DEPENDABLE & RELIABLE NECKS
Roscoe basses sport strikingly beautiful contours and—
from the beginning—graphite-reinforced necks. “This type
of reinforcement makes our necks stiffer,”
Keith explains. “You also have a higher resonance frequency, so less chance for
dead spots or boom tones,
and it makes the neck generally more reliable.” Roscoe Guitars’
location provided some of the impetus for tweaking Fender’s neck
design, as did his experience as a repairman. In North Carolina,
where humidity and temperature swings abound, players would
bring in their basses at least twice a year for neck adjustments.
“To this day, I design and build guitars based on the idea that an
instrument should be easy to maintain and fix.” Keith attributes
much of their early success to generating production basses with
this kind of reliability.
As his business grew and demand increased, Keith found himself
being pulled from the production floor to the office more and
was faced with the decision to either hire a full-time production
foreman or a business manager. He opted for the latter. “I’m a
builder, not a business man. My passion is for building guitars,
and I wanted to keep doing that kind of work.” Keith brought Gard
Lewis on board to fill the business need and soon got back to the
production floor, where he works to ensure his basses retain continuity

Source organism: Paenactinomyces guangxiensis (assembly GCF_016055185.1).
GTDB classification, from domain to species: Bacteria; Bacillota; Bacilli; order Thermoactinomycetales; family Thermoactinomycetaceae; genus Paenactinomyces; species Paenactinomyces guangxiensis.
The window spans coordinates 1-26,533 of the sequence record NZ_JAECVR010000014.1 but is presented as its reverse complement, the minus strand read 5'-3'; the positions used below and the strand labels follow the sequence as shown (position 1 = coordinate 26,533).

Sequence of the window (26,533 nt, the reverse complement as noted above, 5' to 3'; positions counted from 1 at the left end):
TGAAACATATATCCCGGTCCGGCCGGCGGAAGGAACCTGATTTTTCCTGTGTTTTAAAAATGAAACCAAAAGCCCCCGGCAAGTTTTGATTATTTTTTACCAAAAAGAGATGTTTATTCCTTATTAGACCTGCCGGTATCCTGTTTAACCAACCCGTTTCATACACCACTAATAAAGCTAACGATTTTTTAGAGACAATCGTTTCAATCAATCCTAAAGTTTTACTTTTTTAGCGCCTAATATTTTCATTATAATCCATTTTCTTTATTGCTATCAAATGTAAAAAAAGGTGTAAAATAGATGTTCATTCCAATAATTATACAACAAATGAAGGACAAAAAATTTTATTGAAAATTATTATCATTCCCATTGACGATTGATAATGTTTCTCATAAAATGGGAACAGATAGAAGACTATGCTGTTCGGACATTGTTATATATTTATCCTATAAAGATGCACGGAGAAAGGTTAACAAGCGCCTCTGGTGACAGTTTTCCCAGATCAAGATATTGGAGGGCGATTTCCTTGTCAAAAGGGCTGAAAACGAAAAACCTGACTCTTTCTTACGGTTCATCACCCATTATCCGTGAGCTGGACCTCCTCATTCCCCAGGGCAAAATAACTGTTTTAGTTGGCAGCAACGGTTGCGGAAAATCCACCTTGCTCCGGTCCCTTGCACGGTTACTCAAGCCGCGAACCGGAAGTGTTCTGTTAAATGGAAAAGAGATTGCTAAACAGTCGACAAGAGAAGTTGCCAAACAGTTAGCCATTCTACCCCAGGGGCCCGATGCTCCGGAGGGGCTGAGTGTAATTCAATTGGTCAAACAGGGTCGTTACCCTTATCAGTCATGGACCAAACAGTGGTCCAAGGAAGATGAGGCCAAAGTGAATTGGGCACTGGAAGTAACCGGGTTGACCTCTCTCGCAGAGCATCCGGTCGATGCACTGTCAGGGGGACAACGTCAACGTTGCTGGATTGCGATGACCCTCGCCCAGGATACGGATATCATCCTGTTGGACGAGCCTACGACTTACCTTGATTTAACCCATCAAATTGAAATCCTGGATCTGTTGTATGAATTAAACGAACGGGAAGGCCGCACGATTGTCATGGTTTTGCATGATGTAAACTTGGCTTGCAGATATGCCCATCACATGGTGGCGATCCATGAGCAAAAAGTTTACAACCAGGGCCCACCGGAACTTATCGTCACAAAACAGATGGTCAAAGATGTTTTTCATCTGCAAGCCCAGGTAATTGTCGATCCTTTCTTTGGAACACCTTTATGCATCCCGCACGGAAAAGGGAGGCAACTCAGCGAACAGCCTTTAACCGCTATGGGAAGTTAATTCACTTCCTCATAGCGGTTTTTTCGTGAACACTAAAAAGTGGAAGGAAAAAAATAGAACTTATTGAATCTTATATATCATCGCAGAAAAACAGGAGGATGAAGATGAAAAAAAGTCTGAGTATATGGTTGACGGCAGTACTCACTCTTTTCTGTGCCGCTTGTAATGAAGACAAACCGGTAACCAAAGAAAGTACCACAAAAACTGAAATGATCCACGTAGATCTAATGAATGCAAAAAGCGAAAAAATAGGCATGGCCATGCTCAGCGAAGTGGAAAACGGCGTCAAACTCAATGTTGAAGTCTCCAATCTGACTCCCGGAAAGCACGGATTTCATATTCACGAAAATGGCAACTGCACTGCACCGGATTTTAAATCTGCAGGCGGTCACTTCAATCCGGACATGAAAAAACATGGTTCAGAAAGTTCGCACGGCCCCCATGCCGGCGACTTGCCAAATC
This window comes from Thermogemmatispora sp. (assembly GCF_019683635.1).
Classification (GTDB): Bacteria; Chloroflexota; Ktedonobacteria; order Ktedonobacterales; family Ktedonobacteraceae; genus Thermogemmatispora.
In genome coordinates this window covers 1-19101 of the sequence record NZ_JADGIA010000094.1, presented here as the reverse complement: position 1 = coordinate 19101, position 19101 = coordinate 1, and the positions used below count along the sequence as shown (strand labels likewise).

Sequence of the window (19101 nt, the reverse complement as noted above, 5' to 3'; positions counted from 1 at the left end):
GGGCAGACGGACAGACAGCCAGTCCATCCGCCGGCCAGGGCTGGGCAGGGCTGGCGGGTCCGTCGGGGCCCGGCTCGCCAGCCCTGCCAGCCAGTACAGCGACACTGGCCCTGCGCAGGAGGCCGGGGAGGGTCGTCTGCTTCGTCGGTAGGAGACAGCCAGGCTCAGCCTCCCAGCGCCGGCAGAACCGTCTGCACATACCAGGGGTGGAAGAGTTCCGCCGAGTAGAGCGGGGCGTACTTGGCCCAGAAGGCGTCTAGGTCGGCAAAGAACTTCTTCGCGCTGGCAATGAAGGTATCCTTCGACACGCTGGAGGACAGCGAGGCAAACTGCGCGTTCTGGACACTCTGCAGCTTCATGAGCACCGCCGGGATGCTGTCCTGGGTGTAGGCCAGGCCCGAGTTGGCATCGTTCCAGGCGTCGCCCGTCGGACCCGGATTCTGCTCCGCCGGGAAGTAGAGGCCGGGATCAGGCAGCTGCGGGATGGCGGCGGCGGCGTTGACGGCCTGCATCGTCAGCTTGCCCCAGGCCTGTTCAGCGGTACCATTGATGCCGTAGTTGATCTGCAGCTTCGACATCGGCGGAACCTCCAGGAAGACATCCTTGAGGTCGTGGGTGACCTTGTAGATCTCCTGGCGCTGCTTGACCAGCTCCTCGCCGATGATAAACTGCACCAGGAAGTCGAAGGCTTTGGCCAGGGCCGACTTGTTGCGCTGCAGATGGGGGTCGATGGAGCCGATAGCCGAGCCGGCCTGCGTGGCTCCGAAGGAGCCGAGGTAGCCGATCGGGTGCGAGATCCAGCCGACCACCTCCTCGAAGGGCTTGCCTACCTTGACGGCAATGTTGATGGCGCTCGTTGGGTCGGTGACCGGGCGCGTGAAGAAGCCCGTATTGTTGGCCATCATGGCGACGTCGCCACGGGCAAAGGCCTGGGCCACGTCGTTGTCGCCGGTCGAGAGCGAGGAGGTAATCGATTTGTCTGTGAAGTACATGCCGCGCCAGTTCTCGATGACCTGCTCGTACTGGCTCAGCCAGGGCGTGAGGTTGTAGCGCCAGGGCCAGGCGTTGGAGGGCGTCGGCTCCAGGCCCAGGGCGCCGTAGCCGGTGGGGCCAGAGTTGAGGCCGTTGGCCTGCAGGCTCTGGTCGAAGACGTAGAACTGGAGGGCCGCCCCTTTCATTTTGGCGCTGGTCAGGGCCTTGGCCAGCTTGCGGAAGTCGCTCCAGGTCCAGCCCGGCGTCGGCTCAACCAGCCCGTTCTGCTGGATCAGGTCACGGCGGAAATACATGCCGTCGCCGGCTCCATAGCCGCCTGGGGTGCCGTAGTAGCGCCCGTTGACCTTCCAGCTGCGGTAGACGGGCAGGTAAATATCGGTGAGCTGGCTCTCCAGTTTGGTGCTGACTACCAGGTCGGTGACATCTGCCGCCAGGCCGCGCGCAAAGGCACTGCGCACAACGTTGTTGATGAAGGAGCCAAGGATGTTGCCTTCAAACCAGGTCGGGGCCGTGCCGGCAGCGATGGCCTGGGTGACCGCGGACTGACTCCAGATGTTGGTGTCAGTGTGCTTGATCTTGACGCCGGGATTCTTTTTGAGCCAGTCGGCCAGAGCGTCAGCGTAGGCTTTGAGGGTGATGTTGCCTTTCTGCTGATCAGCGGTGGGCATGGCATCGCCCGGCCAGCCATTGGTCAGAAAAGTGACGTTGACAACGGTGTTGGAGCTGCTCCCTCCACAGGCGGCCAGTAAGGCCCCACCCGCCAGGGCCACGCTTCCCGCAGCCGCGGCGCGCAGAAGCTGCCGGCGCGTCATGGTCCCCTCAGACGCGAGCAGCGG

in design and feel.
RAW LUMBER & THE
EVOLUTION OF SOUND
Understanding the sonic qualities of wood remains most important
to Keith, as it does for many luthiers, and he insists that the
evolution of every bass begins with the wood that he selects and
purchases himself. In fact, Roscoe argues that he can hear the
sound of a bass from the moment he begins working with the raw
lumber. “When you run a piece of swamp ash through a joiner,
it sounds different than when you do the same with mahogany.
For example, when a piece of wood sounds edgy in a machine, I
find it sounds edgy in the bass.” As such, Keith and his employees
begin listening for the sonic properties of each bass from the
moment it undergoes its first cut, and they continue doing so
until it receives its final coat of finish. “I listen to the bass from
the very beginning to the very end,” he says.
Looking toward the future, Roscoe anticipates continued slow
but steady growth. “Building basses like ours is a labor-intensive
process, so we don’t expect to suddenly leap from making 300
basses a year to a thousand, but we do expect to increase our production.”
Additionally, Keith—aided by his excellent shop crew—
expects to offer significant design tweaks here and there that
will ultimately improve the look, feel, and sound of their instruments.
It’s a developmental process he much enjoys. “I wish everyone
else could find a job they love as much as I do, because I love
every part of it.” Such satisfaction can been seen, felt, and heard
in the beautiful basses that Roscoe Guitars produces in its North
Carolina shop. And while Keith Roscoe is clearly not the “first in
flight” when it comes to bass building, his innovation and craftsmanship
speaks to the human spirit’s desire to take a great creation
and make it even better.
Builder Keith Roscoe
Location Greensboro, NC
Price range $1,979–$8,500
Mission To build the best
electric guitars and basses
possible, using the best avail-
able materials and the best
Notable players Jimmy
Haslip, Jeff Carswell, Sam